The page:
TV review: For reboot of Sagan's 'Cosmos,' Neil deGrasse Tyson has the right 'star stuff'
03/05/2014 8:00 PM
02/15/2015 10:39 AM
If science, as Neil deGrasse Tyson says, is “the passing of a torch from teacher to student to teacher,” Carl Sagan’s flame is in good hands.
“Cosmos: A Spacetime Odyssey,” Tyson’s long-anticipated, 13-episode reboot of Sagan’s classic 1980 PBS series, premieres Sunday, March 9, on Fox and nine sister networks – and its lineage is true.
The debut episode, “Standing Up in the Milky Way,” conveys both the rigor and wonder of science to the masses the way “The Shores of the Cosmic Ocean” stirred viewers of public television on the evening of Sept. 28, 1980.
The archetype series, Sagan’s “Cosmos: A Personal Voyage,” may have introduced more people to the scientific method and to our species’ intellectual journey than any other piece of popular culture. Nearly 34 years later, it still doesn’t feel all that dated, but Tyson and Sagan’s widow, Ann Druyan, for years have hungered to bring it to a new generation.
Tyson, an astrophysicist and director of the Hayden Planetarium at the American Museum of Natural History in New York City, has been an heir to Sagan since a snowy Saturday in upstate New York in December 1975. On that day, Sagan was host to Tyson, a 17-year-old aspiring scientist from the Bronx, in his lab at Cornell University. Tyson, in a poignant aside during the new series debut, says he learned that day “the kind of person I wanted to become” – a member of “a community of minds, reaching back to antiquity and forward to the stars.”
Sagan’s sensibility, and even his voice, inhabit the new series, as do many of his narrative devices. Tyson zips through epochs and parsecs in the 2014 model of Sagan’s “ship of the imagination,” and he condenses the life of the universe into a single year to convey its chronology on a tangible scale, as Sagan did. (The Milky Way was born, by the way, on March 15; our Sun on Aug. 31. Stay tuned for Dec. 17; it’s quite a day.)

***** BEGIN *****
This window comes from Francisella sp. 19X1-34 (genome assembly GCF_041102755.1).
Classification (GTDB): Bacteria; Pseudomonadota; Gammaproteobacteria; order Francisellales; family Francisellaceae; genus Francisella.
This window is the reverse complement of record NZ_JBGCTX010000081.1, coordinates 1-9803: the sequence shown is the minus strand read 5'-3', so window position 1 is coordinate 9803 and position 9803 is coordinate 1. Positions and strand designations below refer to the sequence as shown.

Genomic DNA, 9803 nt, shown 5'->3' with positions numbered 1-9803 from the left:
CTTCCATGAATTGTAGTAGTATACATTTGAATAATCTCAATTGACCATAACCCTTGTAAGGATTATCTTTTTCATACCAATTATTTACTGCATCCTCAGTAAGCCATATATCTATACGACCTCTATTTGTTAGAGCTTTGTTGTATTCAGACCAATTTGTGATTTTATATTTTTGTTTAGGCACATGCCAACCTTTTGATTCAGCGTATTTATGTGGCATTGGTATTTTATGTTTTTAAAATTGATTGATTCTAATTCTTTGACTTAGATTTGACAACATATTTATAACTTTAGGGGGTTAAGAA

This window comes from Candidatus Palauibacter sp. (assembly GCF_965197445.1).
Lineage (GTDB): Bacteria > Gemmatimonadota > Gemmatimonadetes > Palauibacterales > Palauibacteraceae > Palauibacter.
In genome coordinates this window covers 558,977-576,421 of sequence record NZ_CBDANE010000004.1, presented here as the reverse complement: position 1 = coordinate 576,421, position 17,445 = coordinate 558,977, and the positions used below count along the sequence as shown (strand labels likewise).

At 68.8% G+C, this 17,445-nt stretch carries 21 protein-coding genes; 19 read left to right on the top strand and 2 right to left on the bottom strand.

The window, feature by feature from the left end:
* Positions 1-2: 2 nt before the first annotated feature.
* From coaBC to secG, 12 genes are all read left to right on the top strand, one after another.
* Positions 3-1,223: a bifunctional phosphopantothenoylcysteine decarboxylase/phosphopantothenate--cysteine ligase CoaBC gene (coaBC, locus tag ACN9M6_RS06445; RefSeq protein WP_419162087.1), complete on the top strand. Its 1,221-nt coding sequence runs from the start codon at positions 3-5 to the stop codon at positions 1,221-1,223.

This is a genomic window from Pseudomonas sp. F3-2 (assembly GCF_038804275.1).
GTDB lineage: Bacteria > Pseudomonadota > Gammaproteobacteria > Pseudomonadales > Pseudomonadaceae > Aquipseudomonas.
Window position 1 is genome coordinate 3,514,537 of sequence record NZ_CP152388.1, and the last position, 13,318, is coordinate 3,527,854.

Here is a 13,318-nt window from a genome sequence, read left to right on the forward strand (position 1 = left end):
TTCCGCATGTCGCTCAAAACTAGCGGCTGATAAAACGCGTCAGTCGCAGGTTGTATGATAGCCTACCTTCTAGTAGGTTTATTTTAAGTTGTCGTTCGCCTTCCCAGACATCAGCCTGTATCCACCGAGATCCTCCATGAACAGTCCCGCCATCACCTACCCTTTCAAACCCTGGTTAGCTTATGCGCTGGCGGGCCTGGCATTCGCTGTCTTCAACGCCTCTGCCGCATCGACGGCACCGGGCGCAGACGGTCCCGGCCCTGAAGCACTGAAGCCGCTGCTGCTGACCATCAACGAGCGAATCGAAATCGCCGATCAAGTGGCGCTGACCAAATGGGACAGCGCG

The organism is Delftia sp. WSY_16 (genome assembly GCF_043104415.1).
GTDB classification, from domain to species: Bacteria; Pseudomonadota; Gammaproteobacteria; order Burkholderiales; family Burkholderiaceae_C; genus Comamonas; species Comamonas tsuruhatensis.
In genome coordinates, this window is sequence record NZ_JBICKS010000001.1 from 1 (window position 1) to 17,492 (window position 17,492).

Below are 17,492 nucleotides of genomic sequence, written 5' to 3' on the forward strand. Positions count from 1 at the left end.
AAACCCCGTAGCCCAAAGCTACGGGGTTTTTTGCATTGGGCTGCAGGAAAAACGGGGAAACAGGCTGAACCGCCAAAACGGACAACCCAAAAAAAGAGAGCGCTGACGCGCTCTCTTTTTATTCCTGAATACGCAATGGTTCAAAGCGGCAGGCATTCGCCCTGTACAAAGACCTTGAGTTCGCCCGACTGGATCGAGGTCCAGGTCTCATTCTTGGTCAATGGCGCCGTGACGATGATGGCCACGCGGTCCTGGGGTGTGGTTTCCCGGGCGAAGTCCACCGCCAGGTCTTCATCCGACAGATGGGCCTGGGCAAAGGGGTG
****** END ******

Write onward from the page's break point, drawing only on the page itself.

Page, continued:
And yes, we’re still made of “star stuff.”
Tyson, in his own way, is a guide every bit as engaging as his mentor. He’s a big nerd one minute, talking about methane lakes on Titan, and a street sophisticate the next, slipping on shades to shield his eyes from the Big Bang. His awe at the marvels of time, space and the human experience will translate well to the initiates.
Druyan’s script is elegant. New discoveries are woven in (sorry, Pluto). And if fans of Sagan fear that the updated special effects will overwhelm the story, they needn’t worry. The vessel is sleek, but Tyson is in command.
Some might see a small misstep in the use of animated re-creations of historical events in lieu of the original series’ human re-enactments. The animated narratives seem a bit crude amid the dazzling computer-generated imagery.
But it’s to a genius of pop animation that we owe a debt for this cosmic encore. Seth MacFarlane, the man behind “Family Guy” and a fan of Sagan, is one of the executive producers with Druyan, and the quest to update “Cosmos” got a final push when MacFarlane brought Fox aboard after a lunch conversation with Tyson in 2009.
Five years later, and nearly 18 years after Sagan died, science is under attack, even more than it was three decades ago when that geeky-cool astronomer from Brooklyn was its premier evangelist. But the first episode of Tyson’s series, like Sagan’s, is reassuringly defiant.
Sagan’s utter rejection of creationism in the PBS series, a gutsy stand taken on the public dime, reverberates. Any fundamentalists who tune in, perhaps out of curiosity, will abandon Tyson’s ship 15 minutes after it sails.
And that’s fine with him. He’s on an adventure.
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